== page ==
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The glass box paradox

The glass box paradox


Paladino | June 29, 2020

Owners, architects, and inhabitants alike love glass box design for its reflective, shimmering, and transparent qualities. The connection between the inside and outside worlds is part of the allure of glass buildings, and glass box designs can seem to be one with the environment as they reflect the sky, trees, and nature around them. Architects and building occupants love the sleek appearance of glass buildings, plus the benefits of daylight and window views. Architects particularly enjoy designing glass boxes because the increased fenestration area can offset the need for additional lighting and provide a psychologically healthy connection to the outdoors (the biophilic effect).

While these motivations are often driven with sustainability – or at least healthy indoor environments – in mind, they are not entirely without their flaws. While the demand for glass box design comes from many directions, we have to wonder if the demand would be so high if the energy performance implications were better understood.

Even the best windows have an R-value of 3 at most, not to mention that windows are responsible for roughly one-third of the sun’s heat permeating through the building envelope. As a result, the solar heat gains increase the burden on space-conditioning systems, leading to over-exerted mechanical systems and wasted energy. And let’s not forget, glass’s poor insulative properties mean that glass buildings must have large-scale emergency generators in the event of a power failure.

Simply put, this is waste creating waste.

The way we measure sustainability is changing for the better. Historically, sustainability performance has been back-checked by rating systems like LEED, which used predicted performance as the primary metric of success. Now with increased transparency in building performance reporting, and as cities get smarter about setting requirements for code compliance, we are getting more information about actual energy performance for glass box designs, and the news isn’t great.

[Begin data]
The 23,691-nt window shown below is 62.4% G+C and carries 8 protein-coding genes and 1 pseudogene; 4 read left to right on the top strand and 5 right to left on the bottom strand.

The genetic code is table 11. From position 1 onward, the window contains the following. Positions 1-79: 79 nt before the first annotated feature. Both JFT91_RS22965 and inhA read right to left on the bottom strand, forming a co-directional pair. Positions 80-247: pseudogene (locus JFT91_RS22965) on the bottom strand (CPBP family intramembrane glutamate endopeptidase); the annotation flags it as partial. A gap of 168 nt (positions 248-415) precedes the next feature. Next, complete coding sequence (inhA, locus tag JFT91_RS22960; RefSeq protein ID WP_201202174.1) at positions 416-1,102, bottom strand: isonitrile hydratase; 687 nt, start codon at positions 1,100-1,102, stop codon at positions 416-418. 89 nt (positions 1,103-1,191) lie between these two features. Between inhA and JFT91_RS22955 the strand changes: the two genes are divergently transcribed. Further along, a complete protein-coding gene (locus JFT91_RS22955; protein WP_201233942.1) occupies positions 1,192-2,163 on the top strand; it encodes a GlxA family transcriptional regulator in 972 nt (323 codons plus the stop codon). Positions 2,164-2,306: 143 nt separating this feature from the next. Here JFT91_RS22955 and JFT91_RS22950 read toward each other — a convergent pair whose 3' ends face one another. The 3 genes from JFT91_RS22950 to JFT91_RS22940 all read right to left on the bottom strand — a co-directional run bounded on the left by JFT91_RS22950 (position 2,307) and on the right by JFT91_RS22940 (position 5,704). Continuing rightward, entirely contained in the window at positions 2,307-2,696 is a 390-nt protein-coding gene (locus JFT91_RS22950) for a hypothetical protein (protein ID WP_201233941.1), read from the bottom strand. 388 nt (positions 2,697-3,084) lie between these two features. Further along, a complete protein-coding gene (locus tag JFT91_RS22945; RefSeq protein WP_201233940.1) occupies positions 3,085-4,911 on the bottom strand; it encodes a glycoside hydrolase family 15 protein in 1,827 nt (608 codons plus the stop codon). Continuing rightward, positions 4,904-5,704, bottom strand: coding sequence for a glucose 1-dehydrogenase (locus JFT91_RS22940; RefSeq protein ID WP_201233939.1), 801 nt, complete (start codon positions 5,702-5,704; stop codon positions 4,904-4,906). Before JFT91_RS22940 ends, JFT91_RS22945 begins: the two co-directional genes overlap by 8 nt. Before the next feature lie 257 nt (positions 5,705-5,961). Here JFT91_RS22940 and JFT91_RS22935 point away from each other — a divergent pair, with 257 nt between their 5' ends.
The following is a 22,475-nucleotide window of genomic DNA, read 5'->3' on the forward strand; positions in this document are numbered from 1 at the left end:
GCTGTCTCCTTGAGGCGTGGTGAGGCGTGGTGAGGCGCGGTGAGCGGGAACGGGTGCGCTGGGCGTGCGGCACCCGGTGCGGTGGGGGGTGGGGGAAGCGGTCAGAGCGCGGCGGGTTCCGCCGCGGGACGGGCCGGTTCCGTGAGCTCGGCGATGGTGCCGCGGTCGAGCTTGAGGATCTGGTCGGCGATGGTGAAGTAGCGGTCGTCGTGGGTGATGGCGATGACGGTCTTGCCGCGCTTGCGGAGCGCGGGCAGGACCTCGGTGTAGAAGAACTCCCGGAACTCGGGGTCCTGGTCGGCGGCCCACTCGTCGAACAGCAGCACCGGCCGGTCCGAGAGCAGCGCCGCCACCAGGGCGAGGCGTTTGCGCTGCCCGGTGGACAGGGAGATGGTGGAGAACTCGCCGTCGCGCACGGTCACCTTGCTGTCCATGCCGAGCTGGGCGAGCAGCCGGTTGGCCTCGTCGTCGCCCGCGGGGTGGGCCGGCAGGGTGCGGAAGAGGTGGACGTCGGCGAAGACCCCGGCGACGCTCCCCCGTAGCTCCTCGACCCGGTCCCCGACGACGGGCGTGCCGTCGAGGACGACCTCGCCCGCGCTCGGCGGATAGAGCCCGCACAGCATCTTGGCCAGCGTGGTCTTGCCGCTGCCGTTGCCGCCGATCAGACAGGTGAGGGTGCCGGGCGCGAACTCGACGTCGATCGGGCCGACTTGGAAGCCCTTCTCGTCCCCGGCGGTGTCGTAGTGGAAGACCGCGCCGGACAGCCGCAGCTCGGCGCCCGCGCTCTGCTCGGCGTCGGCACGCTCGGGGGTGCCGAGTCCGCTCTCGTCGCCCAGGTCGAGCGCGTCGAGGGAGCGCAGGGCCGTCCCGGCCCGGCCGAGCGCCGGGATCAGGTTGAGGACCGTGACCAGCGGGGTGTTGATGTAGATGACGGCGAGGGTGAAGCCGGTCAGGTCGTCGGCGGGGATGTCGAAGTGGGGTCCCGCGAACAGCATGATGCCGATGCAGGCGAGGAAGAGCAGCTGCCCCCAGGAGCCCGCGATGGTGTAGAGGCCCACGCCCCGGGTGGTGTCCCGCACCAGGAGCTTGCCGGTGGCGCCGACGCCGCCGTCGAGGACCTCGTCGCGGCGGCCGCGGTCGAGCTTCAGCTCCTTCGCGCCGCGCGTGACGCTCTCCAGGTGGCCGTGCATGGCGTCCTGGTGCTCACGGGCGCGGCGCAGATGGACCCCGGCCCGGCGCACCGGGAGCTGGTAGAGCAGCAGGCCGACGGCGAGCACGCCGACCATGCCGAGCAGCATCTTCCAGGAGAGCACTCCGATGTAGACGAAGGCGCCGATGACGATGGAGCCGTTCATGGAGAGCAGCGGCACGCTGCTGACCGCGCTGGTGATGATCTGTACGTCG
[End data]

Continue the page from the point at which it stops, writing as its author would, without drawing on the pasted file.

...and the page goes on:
This is what led the owners of a LEED Platinum building in New York to come to terms with the reality of their modern all-glass, and ultimately under-performing, new construction building.

 

HOW A PLATINUM-CERTIFIED BUILDING FAILS FOR PERFORMANCE

The Bank of America Tower in Manhattan is 1,200 ft skyscraper in Midtown Manhattan that was designed with environmental performance in mind. The glass box design of The Tower emphasizes daylight and a connection to the outdoors, intending for this all-glass building to be “more than a glass box”. The Bank of America Tower is also built near public transportation, and protected or restored habitat in Bryant Park.

The Tower achieved LEED Platinum Core and Shell. However, in contrast to the LEED Platinum Core and Shell certification, the project received a D grade on an A-F scale from the city of New York for its energy performance.

New York City’s Local Law 84 requires certain properties to submit annual energy and water consumption data, making building energy use data publicly available. According to this data, the Bank of America Tower has the highest site energy use intensity (211 kBtu/ft2) of all buildings more than 1.5 million gross ft2 categorized as offices or financial institutions.

The Bank of America Tower does not stand alone – it is one of many glass box designs that are intended to support environmental aspirations and achieve efficiency, but fall short on energy performance once they are operating.

 

PLANNING FOR PERFORMANCE

The argument isn’t that teams should choose between prescriptive and performance-based targets. Prescriptive performance objectives are key to the process because they establish expectations for the design. Performance-based measurement is equally critical – until we understand how buildings operate compared to their designs, we can’t improve those designs. Performance verification MUST be part of the plan.